Heating, Eating, or Paying Rent?

Figures released by Generation Rent today add to the growing body of evidence that the private rented sector is failing tenants and needs to be reformed. Based on an opinion poll from ComRes, Generation Rent has found that the cost of rents continues to hit too many, with 39% of those polled cutting back on heating due to the cost of rent and a third reducing their spending on food. Affordability also keeps people stuck in private renting when they want to leave. Two thirds of renters say that the main reason they rent is because they cannot afford to buy their own home.


Following recent reports from NUSShelter and Crisis, the figures also show that poor conditions continue to blight the lives of private tenants, despite the high cost of renting. Dampness within their home is ‘unacceptable’ for one in three private renters, yet these problems are often left unresolved by landlords, with 35% of renters saying their landlord is not particularly interested in their living conditions.

Click here to professionalise rental management through a national register of landords 

As 2014 figures place the private rented sector as the second largest housing tenure in England after home ownership, Generation Rent is calling for a broad set of reforms to improve the living situations of millions of private renters. Professional management needs to be introduced into the sector, with a national register of landlords and licensing of letting agents ensuring that renters can expect certain standards, wherever they are and whoever they rent from.

Connected to this must be the improvement in conditions across privately rented housing, where ultimately, Generation Rent is calling for a set of national minimum property standards that must be fulfilled before a property can be rented out. But renters also need security with these improved conditions, so any policy addressing the private rented sector must also include ways to establish longer-term tenancies. While people can still be evicted for no reason with only two months’ notice, private renting will never be the sustainable solution for people wanting to put down roots and become involved in their communities.

As today’s poll shows, though, private renting cannot be fixed without tackling affordability. The high level of rents will continue to affect people’s cost of living until a serious effort is made to build homes across all tenures, including long-term, permanently affordable privately rented housing.

To make these changes, we need to build a national movement that supports renters’ rights. So alongside our policy work, Generation Rent is supporting local renters’ groups to organise in their communities. Click here to find out more about starting a local group and here to sign up for our national campaigns.

Generation Rent Poll

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  • eric
    commented 2014-03-29 18:01:49 +0000
    Paying every adult an unconditional basic income of £11,375 a year can solve the housing crisis.

    It will help reduce house prices, free up existing council and social housing as well as reduce rents.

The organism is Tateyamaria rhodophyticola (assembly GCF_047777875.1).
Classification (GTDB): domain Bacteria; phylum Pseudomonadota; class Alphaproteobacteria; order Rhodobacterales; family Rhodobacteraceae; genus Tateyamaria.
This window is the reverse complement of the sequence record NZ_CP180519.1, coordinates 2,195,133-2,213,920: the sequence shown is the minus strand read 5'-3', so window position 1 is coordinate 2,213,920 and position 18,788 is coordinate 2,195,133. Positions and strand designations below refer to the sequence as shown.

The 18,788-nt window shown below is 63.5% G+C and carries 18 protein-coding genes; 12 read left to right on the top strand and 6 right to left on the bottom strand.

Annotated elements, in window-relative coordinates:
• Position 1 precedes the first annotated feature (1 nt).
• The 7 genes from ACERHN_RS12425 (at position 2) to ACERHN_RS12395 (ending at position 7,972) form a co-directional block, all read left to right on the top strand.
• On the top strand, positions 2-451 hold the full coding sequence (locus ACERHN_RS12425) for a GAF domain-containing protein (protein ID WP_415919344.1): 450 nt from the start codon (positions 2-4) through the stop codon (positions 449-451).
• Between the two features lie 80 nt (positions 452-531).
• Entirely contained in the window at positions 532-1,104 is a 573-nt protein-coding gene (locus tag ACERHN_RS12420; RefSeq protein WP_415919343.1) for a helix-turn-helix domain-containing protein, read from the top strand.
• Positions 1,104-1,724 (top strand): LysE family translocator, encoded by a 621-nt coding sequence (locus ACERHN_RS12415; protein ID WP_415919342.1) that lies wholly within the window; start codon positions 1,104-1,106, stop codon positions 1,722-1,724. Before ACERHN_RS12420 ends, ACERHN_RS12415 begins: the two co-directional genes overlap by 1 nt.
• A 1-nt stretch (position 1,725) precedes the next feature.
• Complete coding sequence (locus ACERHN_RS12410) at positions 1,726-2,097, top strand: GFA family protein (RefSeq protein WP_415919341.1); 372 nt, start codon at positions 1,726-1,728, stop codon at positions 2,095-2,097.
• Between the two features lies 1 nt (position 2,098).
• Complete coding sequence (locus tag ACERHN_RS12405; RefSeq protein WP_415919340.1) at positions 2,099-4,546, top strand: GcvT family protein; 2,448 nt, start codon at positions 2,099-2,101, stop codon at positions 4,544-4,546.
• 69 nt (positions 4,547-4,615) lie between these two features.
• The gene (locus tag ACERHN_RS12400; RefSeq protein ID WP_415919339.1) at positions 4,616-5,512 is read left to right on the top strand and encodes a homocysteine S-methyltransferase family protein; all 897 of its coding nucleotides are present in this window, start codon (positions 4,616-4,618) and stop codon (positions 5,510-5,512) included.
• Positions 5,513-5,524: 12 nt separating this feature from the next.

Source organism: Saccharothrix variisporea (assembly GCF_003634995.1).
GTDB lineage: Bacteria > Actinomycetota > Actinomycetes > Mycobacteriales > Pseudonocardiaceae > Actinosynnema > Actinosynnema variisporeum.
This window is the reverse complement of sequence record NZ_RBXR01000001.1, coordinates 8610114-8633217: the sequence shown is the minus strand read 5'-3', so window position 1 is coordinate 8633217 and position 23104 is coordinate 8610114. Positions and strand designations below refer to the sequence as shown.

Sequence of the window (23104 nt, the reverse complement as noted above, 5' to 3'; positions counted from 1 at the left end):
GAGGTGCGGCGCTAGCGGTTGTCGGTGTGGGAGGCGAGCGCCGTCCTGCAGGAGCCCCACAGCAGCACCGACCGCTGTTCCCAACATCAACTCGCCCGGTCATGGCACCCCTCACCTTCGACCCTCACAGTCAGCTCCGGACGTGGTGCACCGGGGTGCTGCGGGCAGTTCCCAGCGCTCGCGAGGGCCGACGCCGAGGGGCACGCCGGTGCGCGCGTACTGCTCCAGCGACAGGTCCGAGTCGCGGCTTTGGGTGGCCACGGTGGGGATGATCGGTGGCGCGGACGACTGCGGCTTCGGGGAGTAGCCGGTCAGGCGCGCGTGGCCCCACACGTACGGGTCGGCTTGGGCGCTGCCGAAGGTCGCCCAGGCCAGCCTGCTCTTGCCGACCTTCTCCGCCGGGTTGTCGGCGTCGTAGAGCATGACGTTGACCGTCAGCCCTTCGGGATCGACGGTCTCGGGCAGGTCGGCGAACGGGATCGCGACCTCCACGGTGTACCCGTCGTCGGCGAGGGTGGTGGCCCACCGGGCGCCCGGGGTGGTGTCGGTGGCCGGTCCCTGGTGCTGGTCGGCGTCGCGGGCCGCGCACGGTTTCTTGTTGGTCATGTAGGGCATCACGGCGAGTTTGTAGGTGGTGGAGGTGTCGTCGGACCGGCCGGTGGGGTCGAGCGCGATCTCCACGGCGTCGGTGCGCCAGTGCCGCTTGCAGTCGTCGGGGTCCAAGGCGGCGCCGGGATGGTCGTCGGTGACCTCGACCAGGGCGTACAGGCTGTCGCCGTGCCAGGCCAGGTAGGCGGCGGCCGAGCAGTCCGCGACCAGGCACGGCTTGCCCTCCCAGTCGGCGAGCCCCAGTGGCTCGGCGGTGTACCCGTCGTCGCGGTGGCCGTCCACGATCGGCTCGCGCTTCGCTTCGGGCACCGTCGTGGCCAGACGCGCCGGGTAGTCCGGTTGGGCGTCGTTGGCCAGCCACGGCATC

Here’s how:

    A BIG Political Party Government will give low interest mortgages for self build houses to anyone on the unconditional basic income.

    On average people currently spend a third of their disposable income on a mortgage.
    A third of the unconditional basic income is £315 a month.

    A repayment mortgage for £78,500 at 1.5% interest ( this is three times as much as the current Bank of England base rate of 0.5% ) would cost £315 a month.

    The average cost of a new build house in the UK is £155,000

    This means 2 people with a joint unconditional basic income of £22,750 could afford the repayments on a £157,000 mortgage to buy a £155,000 self build house.

    These 2 people do not have to be couples.
    This will enable more new houses to be built, in a sort of national housebuilding scheme, without costing the BIG Political Party Government a penny, as the full cost of building each new house will be recouped in mortgage payments, with an additional 1.5% interest as a profit for the Government.

    As more new houses are built, the supply of houses increases. The economic law of supply and demand means that this increase in supply of houses will reduce house prices. This in turn will reduce rents.

    Rents will also be reduced because everyone will have the option of buying a new build with a cheap government “new build mortgage” if rents become too expensive.

    This new build housing glut will also free up existing council and social housing, which will further increase the housing supply, with the resultant effect of keeping house prices and rents low.

    So an unconditional basic income of £11,375 a year for every adult, will not only free up the creativity and inventiveness of each individual, not only meet everyone’s basic needs for food and shelter, but will also enable a massive government house building initiative, without costing the government (tax payer) a penny.

    In fact it will do so while making the government (tax payer) a profit.

    What’s not to like?
  • Daniel Wilson Craw
    published this page in Blog 2014-03-26 08:37:34 +0000